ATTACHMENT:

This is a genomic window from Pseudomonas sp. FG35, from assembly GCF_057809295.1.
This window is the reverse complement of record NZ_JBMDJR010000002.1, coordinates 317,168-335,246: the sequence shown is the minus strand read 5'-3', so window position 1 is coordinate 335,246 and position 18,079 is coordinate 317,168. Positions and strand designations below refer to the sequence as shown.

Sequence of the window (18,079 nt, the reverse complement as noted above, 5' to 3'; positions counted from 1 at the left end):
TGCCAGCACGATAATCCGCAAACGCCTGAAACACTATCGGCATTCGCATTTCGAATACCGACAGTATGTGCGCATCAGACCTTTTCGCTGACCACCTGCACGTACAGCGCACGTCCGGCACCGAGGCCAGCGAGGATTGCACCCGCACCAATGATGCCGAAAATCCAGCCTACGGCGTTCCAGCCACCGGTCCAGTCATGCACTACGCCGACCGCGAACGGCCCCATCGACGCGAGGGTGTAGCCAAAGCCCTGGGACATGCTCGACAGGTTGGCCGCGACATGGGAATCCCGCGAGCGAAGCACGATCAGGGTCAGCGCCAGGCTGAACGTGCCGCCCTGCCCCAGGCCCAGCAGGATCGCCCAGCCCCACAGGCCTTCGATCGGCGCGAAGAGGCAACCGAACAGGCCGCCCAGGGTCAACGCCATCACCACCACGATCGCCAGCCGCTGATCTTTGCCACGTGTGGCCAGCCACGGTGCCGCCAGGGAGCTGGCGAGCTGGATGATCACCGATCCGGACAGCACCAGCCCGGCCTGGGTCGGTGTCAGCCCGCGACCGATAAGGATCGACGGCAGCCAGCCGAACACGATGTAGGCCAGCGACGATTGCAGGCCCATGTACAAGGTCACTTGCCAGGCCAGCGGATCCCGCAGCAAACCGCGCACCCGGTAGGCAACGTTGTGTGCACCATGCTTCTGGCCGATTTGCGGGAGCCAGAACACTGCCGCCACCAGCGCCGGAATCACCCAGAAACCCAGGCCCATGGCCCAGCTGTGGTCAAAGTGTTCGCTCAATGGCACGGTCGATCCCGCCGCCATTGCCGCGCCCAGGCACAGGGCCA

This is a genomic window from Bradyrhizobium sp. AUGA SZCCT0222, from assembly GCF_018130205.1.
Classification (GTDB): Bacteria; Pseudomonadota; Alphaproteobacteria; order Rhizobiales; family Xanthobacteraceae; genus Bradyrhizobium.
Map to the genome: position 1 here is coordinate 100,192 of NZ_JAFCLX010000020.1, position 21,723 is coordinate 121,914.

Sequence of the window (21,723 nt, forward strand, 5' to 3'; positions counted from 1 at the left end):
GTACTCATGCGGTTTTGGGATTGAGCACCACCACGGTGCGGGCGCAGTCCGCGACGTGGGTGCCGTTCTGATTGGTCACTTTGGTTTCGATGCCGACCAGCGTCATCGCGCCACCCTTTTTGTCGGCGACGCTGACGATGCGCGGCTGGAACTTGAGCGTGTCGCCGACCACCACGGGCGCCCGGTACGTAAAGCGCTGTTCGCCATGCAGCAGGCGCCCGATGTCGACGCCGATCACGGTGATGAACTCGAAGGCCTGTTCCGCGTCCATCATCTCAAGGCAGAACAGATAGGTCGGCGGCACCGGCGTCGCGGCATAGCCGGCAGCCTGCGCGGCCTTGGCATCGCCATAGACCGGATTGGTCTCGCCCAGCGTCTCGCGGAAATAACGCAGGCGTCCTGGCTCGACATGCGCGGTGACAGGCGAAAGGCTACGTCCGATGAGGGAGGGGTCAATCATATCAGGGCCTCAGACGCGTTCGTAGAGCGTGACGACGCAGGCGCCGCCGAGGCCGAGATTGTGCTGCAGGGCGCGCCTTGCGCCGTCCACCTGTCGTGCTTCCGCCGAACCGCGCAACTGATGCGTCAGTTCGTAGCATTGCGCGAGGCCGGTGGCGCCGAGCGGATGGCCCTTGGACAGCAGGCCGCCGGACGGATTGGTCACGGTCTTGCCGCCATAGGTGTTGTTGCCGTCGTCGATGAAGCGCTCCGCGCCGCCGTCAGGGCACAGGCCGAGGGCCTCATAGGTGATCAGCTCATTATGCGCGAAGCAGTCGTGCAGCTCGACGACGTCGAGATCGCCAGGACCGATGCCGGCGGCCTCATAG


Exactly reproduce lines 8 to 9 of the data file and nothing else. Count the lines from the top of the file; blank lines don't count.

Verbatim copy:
Sequence of the window (21,723 nt, forward strand, 5' to 3'; positions counted from 1 at the left end):
GTACTCATGCGGTTTTGGGATTGAGCACCACCACGGTGCGGGCGCAGTCCGCGACGTGGGTGCCGTTCTGATTGGTCACTTTGGTTTCGATGCCGACCAGCGTCATCGCGCCACCCTTTTTGTCGGCGACGCTGACGATGCGCGGCTGGAACTTGAGCGTGTCGCCGACCACCACGGGCGCCCGGTACGTAAAGCGCTGTTCGCCATGCAGCAGGCGCCCGATGTCGACGCCGATCACGGTGATGAACTCGAAGGCCTGTTCCGCGTCCATCATCTCAAGGCAGAACAGATAGGTCGGCGGCACCGGCGTCGCGGCATAGCCGGCAGCCTGCGCGGCCTTGGCATCGCCATAGACCGGATTGGTCTCGCCCAGCGTCTCGCGGAAATAACGCAGGCGTCCTGGCTCGACATGCGCGGTGACAGGCGAAAGGCTACGTCCGATGAGGGAGGGGTCAATCATATCAGGGCCTCAGACGCGTTCGTAGAGCGTGACGACGCAGGCGCCGCCGAGGCCGAGATTGTGCTGCAGGGCGCGCCTTGCGCCGTCCACCTGTCGTGCTTCCGCCGAACCGCGCAACTGATGCGTCAGTTCGTAGCATTGCGCGAGGCCGGTGGCGCCGAGCGGATGGCCCTTGGACAGCAGGCCGCCGGACGGATTGGTCACGGTCTTGCCGCCATAGGTGTTGTTGCCGTCGTCGATGAAGCGCTCCGCGCCGCCGTCAGGGCACAGGCCGAGGGCCTCATAGGTGATCAGCTCATTATGCGCGAAGCAGTCGTGCAGCTCGACGACGTCGAGATCGCCAGGACCGATGCCGGCGGCCTCATAG